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Learning Communities

Started by Allan Richards in Teaching and Methodology Oct 27. 0 Replies

Hey everyone!I am new to the forum and am curious how you feel learning communities benefit educators when it comes to developing a collective responsibility as educators. Do you feel a forum like…Continue

Implementation

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ABCs - Alphabet Resources or Ideas?

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Tags: children, abc, kids, phonics, reading

Top 5 Game

Started by susie silver in Teaching and Methodology. Last reply by ddeubel Sep 17. 14 Replies

Hi David Maybe its obvious to some but I'm not sure how to play and I also want to create a top 5 game as well. What is the point of it. There are always 5 answers. Do the students guess according to…Continue

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About

How I learned to teach English to non-English speaking students

Starting out in any profession is tough. When you have no formal training, are in a new country that doesn’t speak your language and are suddenly before a classroom of fresh-faced youngsters, things suddenly take on a much more sinister haze.  

Georgia McCann, a fresh arts graduate with no prior teaching experience, found herself precisely in this position when she put her hand up to teach English in Seville, Spain.

The English Language Teaching (ELT) sector is huge. In 2012, around 1,500,000 people travelled to an English speaking country to learn English. But what of those who can’t, or don’t want to move countries to learn the global lingua franca? Amongst the resources available for EFL learners in English-speaking countries, there are plenty of programmes that send budding bilinguals across the world to share their linguistic expertise.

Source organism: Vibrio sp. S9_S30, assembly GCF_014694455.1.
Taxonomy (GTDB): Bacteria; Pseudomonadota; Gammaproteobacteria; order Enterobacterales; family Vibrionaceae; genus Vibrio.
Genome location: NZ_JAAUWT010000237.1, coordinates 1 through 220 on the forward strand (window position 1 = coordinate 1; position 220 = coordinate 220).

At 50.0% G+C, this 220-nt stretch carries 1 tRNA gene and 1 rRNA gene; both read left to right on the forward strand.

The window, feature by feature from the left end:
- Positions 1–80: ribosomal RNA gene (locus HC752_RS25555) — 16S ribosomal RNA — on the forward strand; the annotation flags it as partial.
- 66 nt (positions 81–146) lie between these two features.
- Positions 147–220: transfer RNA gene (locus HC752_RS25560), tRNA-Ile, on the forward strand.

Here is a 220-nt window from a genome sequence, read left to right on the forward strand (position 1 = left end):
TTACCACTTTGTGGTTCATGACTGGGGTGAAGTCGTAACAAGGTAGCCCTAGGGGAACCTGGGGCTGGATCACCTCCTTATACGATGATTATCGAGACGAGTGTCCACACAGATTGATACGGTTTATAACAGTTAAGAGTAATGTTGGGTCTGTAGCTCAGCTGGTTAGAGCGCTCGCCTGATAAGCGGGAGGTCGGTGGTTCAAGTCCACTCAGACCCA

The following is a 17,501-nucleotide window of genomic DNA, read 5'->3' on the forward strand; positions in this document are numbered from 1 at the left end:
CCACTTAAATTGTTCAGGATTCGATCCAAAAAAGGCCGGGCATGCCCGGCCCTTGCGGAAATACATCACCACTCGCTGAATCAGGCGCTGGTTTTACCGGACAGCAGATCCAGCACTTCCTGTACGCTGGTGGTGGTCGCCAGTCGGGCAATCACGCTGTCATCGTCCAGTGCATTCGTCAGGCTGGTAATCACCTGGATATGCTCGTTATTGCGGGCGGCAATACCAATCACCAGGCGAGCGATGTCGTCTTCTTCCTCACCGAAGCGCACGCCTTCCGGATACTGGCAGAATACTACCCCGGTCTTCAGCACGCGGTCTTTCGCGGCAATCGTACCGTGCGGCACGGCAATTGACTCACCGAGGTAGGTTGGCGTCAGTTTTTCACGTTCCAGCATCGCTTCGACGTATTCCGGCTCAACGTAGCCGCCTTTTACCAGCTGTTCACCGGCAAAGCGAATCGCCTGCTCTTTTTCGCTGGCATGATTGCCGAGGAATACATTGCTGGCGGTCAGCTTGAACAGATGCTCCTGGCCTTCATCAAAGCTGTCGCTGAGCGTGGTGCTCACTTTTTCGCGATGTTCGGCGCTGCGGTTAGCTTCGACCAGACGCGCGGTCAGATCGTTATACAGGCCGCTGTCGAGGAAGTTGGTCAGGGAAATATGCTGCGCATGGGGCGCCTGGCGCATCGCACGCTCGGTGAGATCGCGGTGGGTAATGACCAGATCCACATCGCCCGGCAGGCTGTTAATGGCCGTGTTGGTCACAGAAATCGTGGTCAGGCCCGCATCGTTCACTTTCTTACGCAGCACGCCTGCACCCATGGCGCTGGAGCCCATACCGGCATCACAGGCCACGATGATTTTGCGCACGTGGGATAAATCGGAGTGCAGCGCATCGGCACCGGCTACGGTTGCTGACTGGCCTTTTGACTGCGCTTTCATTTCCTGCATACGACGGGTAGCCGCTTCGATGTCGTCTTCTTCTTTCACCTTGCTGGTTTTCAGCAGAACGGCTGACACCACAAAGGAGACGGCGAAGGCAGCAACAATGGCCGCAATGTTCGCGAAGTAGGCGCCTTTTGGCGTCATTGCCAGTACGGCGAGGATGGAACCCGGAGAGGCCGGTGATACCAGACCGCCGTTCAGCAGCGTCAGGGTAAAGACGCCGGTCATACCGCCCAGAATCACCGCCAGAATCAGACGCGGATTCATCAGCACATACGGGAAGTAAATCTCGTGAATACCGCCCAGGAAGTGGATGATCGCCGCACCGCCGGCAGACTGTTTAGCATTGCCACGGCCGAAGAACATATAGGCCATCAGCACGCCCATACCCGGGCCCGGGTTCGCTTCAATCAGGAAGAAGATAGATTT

In Spain, demand is just as huge. Until the death of Franco in 1975, French was the primary second language taught in schools. Now that it’s English, there’s some lost ground to cover in staffing quality tutors. Unfortunately, figuring out how to teach is left up to you. Or, as it were, Georgia.  Here’s how she taught herself the art of teaching.

  1. Learn names

It may take some time, but when you make the effort to know the names of your students and actually use them, they will feel more connected to you, and will be more willing to learn.

As a native speaker teaching English as a foreign language, there are already enough barriers to communication: linguistic, cultural, social. Learning names is a (relatively) simple way of helping to breach these barriers and open new channels of communication.

  1. Eye contact! Also smile a lot.

It may seem obvious, but body language is everything. As the teacher, you have to open up every possible avenue for your students to consider you as a person with whom they can communicate, rather than just listen to. Eye contact is essential. Looking at a student in the eyes and smiling further breaches those aforementioned barriers; they recognise that they are important, and are much more likely to engage.

  1. Be yourself

For me, a somewhat anxious-in-front-of-crowds type person, the more open I am with my classes the more I relax. Through embracing my lack of experience and nerves, the more at ease I become and the more my students respond. If they feel like they at least partly know you, they open up in kind.

  1. Show an interest in their language and culture